An older bathtub can start to look dirty and dingy with age. Even if your bathtub is clean, an older paint job or a failed refinishing coating can ruin the effect and make your tub seem undesirable to use. Cast-iron tubs can be very expensive, so replacing them may not be feasible.
If you have a cast-iron tub that's looking a little worse for wear, you can refinish your tub. Cast-iron tubs are usually finished with a layer of porcelain enamel that is baked onto the metal; this cannot be removed like paint or added coatings. But if you have an older cast-iron tub that has been painted before, it may be that you need to start your refinishing process by fully removing this older, failed layer of paint. Saving your cast-iron tub from the landfill is better for the environment, and it can save you money and minimize renovation disruptions.
Cleaning Your Cast-Iron Tub
The first step in removing the old paint from your cast-iron tub is to give the entire tub a thorough cleaning. Scrubbing the surface of your tub with a mild detergent like dish soap and a slightly abrasive sponge can help remove the majority of the dirt and grease that's built up there. Properly cleaning your bathtub can also help you to better see the condition of the surface.
Safety Gear and Precautions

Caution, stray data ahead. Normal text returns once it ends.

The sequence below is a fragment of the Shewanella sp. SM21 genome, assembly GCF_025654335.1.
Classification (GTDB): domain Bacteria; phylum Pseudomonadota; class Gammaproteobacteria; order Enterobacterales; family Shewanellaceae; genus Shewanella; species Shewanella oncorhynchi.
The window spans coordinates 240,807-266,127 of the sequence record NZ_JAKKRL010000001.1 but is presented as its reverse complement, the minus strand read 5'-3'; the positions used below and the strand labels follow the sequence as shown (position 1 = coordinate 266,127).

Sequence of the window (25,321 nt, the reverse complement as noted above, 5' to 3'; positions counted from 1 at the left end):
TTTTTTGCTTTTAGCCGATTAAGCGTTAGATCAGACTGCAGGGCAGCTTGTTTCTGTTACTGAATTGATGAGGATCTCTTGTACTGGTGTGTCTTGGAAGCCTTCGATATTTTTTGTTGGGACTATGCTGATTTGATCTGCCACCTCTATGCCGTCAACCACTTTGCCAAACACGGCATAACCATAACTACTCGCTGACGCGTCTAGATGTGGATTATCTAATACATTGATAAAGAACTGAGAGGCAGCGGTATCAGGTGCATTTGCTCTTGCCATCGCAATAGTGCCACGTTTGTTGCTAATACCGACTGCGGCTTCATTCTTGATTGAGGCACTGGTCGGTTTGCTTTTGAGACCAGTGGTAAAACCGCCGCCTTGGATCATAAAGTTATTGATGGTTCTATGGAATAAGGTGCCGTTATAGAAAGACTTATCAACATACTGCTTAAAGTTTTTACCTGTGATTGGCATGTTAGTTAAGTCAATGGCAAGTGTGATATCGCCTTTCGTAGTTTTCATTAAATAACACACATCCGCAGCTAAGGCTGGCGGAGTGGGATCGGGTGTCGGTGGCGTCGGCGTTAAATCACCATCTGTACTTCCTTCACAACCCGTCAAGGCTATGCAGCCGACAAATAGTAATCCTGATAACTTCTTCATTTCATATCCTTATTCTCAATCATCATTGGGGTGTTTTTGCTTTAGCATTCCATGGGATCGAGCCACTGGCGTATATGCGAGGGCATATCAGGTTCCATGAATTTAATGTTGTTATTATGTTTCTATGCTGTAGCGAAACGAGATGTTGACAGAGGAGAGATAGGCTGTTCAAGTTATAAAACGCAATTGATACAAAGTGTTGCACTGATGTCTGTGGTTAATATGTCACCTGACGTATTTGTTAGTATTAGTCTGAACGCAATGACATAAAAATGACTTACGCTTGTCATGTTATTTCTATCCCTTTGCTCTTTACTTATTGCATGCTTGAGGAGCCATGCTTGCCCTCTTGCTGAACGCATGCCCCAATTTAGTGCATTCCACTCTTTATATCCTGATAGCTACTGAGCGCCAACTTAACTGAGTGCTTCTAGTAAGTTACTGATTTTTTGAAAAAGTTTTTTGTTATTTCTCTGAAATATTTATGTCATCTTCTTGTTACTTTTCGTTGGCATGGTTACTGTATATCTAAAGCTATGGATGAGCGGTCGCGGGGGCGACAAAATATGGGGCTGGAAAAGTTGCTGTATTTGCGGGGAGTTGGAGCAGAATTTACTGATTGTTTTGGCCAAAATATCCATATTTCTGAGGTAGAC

Chemical paint strippers tend to be very harsh products that must be treated with caution. Make sure you cover any decorative trim in your tub with masking tape to protect it from your stripper. After removing all old caulking, you should also take this tape down the sides of your tub.
You must also wear the correct safety gear when working with paint stripper, including protective gloves, goggles, a respirator and a long-sleeved shirt. Keep your bathroom well ventilated by opening the door and any windows in the room and using a fan to pull the vapors outdoors, if possible.
Using a Chemical Stripper
First, apply your chemical paint stripper using a brush or paint sponge. Your stripper is unlikely to be able to lift your paint entirely — but once the coating starts to bubble, this is a sign it should be soft enough to begin scraping off.
Following the waiting time indicated on the product directions, allow enough time for your stripper to work. You can then use a drywall knife or razor scraper to begin removing the paint, along with the stripper.
If you're struggling to remove your paint using your scraper, sandpaper can help. Take it over any areas where the old paint layer is more stubborn to help lift it from your cast-iron tub's surface.
Removing the Paint Layer
The scraped paint you have removed from your tub will remain dangerous for a while afterward. This is because it'll still retain the harmful vapors of your stripper. Collect all your scrapings and wrap them in plastic sheeting. Double-bag the sheeting and keep it outside your home. Dispose of the bags safely.
Repeating the Process
It's likely for many cast-iron tubs that one treatment with paint stripper won't get off all the paint. If this is the case, you'll have to repeat the chemical stripping process at least one more time. After sanding areas of residual paint, wipe out the tub, repeat the stripping and scraping process and then clean the tub thoroughly.
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